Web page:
To many people, Memorial Day signals the end of the school year and the beginning of the summer vacation season. To others, it is the most significant holiday on the calendar.

A thoughtful crowd packed the Brookings VFW Hall Monday to remember loved ones who made the ultimate sacrifice.

andquot;Today is one of the most bittersweet days for us as veterans,andquot; said Richard Sloniker, Commander of Post 966 of the Veterans of Foreign Wars, who served as master of ceremonies for the event.

andquot;We remember our buddies who have died. But when we do, we remember the good times we had.andquot;

Good memories of friendships mixed with the nightmares of war are why Memorial Day services blend so many smiles and laughs with tears.

Steve Dryden, president of the Vietnam Veterans of America, Chapter 757, choked back his emotions as he read the names of area residents lost during the Vietnam War:

?Gaylord Nathan Klinefelter, born 1944, died in 1966 in Vietnam.

?Jerry D Schroeder, born 1943, died in Vietnam in 1968.

?Keith H. Reitz, born 1948, died in 1970 in Vietnam.

?W. Wesley Davis, born 1949, died in 1970 in Cambodia.

?John Leslie Brannon, born 1952, died still a teenager in 1971 in Vietnam.

Pastor Jim Lamb of Brookings First Baptist Church recalled a Bible passage from First John 3:16.

andquot;This scripture comes to mind as we come to Memorial Day,andquot; Lamb said. andquot;We know what real love is from Christ's example in dying for us. And so we also ought to lay down our lives for our Christian brothers.andquot;

Lamb explained Memorial Day was designated May 30, 1868, to remember those who had fallen during the Civil War. He said the idea was to lay flowers on the graves of the veterans who had used their andquot;breasts as shieldsandquot; in defending this country's freedoms.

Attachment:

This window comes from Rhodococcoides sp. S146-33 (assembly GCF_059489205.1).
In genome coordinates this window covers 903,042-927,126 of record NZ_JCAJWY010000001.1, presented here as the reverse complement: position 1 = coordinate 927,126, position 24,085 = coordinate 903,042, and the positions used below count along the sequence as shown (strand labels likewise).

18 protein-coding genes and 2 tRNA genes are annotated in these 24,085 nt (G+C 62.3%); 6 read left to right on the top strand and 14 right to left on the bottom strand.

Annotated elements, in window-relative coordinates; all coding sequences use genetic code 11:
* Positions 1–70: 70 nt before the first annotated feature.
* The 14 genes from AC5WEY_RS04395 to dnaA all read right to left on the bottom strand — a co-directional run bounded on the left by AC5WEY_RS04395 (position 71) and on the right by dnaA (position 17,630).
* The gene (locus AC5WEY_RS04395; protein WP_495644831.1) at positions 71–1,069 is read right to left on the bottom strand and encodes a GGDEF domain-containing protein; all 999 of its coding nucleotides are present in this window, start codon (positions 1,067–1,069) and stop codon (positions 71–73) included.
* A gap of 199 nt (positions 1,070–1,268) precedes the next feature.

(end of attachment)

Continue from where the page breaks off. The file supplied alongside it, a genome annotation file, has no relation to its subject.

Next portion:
Coast Guard Capt. Darrell Folsom, guest speaker at the service, while honoring the veterans of World War I, World War II, Korea, Vietnam, Lebanon, Granada, Panama, Kosovo, Somalia, Desert Storm, Desert Shield and Afgahanistan, said the Sept. 11 tragedies identified other heroes who deserved recognition.

And he said the terrorist attacks reaffirmed the cause for which the victims gave their lives.

andquot;The tragic event serves as a reminder that we must continue to make the ultimate sacrifice for our freedom. That so many did and so many are still willing to do so is indeed a tribute to this great nation and what it stands for,andquot; Folsom said.

andquot;May God bless the families of all whom we honor. And may God bless the United States of America.andquot;

Although the event was moved inside the hall because of inclement weather, it could not prevent the echo of the U.S. Coast Guard jet flight over the area or the sounds of the 21-gun salute offered by the U.S. Marine Corps League.

The tight quarters of the hall also couldn't stop the procession of both veterans and civilians as they laid flowers on a mock grave honoring fallen Americans.

Groups such as the VFW, VFW Auxiliary, American Legion, American Legion Auxiliary, Marine Corps League, Vietnam Veterans of America, Disabled American Veterans, U.S. Coast Guard, and vets from all foreign wars paraded to the podium to honor the dead.

Civilians such as Mayor Bob Hagbom, Curry County Commissioners Lucie La Bont and Rachelle Schaaf, Azalea Festival Queen Iris Wraith and her court, Azalea Festival Grand Marshal Frenchy Arrell, and Pioneer Citizens Ted and Doris Freeman also paid tribute to fallen veterans.

The Brookings Emblem Club demonstrated a flag folding ceremony and explained the meaning for each fold. All deceased veterans are honored with an American flag folded in the same manner.

andquot;Democracy is not our creation, it is our inheritance,andquot; Folsom said.

It is something we must continue to defend, he added.